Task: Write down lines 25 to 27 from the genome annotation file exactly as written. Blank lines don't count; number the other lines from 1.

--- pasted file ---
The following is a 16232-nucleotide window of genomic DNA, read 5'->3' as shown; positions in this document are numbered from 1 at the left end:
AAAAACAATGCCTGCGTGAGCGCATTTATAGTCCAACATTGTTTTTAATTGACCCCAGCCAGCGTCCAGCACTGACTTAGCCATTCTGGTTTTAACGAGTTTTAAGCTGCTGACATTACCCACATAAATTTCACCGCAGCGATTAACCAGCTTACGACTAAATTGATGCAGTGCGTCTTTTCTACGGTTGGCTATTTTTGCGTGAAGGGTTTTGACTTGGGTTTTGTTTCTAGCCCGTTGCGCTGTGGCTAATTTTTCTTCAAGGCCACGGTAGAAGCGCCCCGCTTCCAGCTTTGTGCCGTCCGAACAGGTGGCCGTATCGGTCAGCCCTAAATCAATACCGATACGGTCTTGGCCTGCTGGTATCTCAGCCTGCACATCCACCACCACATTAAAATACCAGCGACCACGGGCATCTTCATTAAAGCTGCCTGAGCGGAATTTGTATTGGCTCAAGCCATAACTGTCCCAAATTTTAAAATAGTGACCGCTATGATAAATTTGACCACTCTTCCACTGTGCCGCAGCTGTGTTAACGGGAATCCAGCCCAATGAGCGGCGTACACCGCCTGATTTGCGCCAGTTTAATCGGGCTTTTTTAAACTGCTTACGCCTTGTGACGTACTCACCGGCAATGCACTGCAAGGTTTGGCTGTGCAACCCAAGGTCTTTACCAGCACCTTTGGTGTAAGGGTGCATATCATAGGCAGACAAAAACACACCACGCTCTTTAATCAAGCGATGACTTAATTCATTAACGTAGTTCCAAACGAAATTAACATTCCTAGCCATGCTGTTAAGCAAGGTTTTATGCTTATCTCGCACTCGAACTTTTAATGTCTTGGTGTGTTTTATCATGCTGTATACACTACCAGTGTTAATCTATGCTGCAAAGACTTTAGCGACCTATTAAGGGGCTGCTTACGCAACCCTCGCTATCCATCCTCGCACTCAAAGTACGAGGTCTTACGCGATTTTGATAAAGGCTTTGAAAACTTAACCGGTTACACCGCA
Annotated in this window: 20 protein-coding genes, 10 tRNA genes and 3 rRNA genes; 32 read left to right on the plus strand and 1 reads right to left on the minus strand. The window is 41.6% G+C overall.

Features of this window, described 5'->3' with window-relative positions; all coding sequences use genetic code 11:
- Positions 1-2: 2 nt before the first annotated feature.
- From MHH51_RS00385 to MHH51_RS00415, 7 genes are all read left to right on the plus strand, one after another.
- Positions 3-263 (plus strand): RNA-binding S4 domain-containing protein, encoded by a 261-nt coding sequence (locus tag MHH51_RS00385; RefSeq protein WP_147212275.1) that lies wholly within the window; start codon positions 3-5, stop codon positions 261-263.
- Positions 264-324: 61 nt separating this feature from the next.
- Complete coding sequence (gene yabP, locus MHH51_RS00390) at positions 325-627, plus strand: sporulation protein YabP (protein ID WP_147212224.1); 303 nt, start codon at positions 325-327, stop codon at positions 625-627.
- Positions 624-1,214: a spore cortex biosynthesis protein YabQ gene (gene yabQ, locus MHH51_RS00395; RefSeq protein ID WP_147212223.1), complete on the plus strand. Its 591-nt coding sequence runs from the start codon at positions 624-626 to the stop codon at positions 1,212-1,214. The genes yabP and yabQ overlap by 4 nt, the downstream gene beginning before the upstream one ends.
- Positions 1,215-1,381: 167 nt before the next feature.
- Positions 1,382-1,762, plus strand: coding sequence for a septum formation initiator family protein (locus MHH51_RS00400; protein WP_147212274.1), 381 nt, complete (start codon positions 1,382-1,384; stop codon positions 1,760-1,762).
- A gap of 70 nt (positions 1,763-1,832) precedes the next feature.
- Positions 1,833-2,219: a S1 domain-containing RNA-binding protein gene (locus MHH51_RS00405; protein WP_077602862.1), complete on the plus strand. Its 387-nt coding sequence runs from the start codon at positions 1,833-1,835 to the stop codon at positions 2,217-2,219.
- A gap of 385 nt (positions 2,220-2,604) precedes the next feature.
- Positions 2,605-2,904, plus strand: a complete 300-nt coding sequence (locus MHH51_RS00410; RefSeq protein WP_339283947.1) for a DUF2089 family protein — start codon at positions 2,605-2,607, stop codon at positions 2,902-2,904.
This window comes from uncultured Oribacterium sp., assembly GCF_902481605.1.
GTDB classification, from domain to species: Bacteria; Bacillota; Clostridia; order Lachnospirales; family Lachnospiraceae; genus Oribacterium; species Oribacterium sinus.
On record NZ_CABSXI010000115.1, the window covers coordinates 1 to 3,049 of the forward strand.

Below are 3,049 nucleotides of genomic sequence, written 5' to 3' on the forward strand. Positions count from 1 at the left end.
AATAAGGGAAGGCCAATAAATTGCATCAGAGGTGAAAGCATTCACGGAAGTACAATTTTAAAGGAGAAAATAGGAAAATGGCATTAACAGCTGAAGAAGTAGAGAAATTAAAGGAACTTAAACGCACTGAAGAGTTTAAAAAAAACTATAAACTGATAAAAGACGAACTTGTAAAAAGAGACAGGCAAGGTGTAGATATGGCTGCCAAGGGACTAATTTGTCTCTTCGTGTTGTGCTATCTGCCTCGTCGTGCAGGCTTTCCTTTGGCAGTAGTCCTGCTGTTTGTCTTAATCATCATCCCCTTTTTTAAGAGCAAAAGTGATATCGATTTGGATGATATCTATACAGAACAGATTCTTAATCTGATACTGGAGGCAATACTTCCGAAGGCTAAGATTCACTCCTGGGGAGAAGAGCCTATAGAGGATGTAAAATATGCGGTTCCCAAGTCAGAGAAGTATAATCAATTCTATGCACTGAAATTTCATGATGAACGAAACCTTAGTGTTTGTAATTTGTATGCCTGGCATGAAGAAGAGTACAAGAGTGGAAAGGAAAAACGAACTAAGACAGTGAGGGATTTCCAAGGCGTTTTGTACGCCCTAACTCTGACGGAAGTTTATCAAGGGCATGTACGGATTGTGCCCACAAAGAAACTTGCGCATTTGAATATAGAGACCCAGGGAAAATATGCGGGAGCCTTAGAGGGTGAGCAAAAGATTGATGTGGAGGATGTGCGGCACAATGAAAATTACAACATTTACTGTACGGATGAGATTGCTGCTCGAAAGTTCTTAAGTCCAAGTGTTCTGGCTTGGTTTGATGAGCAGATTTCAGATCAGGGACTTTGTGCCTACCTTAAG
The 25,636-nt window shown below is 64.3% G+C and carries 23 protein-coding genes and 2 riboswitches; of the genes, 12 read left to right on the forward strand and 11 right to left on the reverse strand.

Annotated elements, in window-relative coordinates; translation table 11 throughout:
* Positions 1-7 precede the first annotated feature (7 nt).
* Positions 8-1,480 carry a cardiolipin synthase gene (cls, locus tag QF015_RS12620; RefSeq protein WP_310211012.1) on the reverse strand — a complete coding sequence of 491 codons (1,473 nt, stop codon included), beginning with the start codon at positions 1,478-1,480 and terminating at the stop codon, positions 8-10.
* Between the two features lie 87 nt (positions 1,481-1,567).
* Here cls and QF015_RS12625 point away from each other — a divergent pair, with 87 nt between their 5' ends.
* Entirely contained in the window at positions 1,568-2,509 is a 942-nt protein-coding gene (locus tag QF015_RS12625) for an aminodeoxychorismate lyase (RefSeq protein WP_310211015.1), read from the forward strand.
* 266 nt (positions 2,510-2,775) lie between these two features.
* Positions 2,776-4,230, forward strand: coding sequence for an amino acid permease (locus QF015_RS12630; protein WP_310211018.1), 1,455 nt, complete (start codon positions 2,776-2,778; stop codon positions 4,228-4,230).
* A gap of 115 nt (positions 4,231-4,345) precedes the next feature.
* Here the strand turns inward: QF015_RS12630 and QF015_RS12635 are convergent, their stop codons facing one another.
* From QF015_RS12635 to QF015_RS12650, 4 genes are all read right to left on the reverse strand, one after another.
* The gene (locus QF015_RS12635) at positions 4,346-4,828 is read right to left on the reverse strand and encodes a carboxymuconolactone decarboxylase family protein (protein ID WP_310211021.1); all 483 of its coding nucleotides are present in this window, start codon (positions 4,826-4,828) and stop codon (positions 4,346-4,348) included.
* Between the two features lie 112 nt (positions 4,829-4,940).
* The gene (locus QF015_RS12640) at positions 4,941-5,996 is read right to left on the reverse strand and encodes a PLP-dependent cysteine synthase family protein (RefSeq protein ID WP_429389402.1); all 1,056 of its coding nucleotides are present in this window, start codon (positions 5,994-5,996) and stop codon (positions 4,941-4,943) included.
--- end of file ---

* Positions 8-1,480 carry a cardiolipin synthase gene (cls, locus tag QF015_RS12620; RefSeq protein WP_310211012.1) on the reverse strand — a complete coding sequence of 491 codons (1,473 nt, stop codon included), beginning with the start codon at positions 1,478-1,480 and terminating at the stop codon, positions 8-10.
* Between the two features lie 87 nt (positions 1,481-1,567).
* Here cls and QF015_RS12625 point away from each other — a divergent pair, with 87 nt between their 5' ends.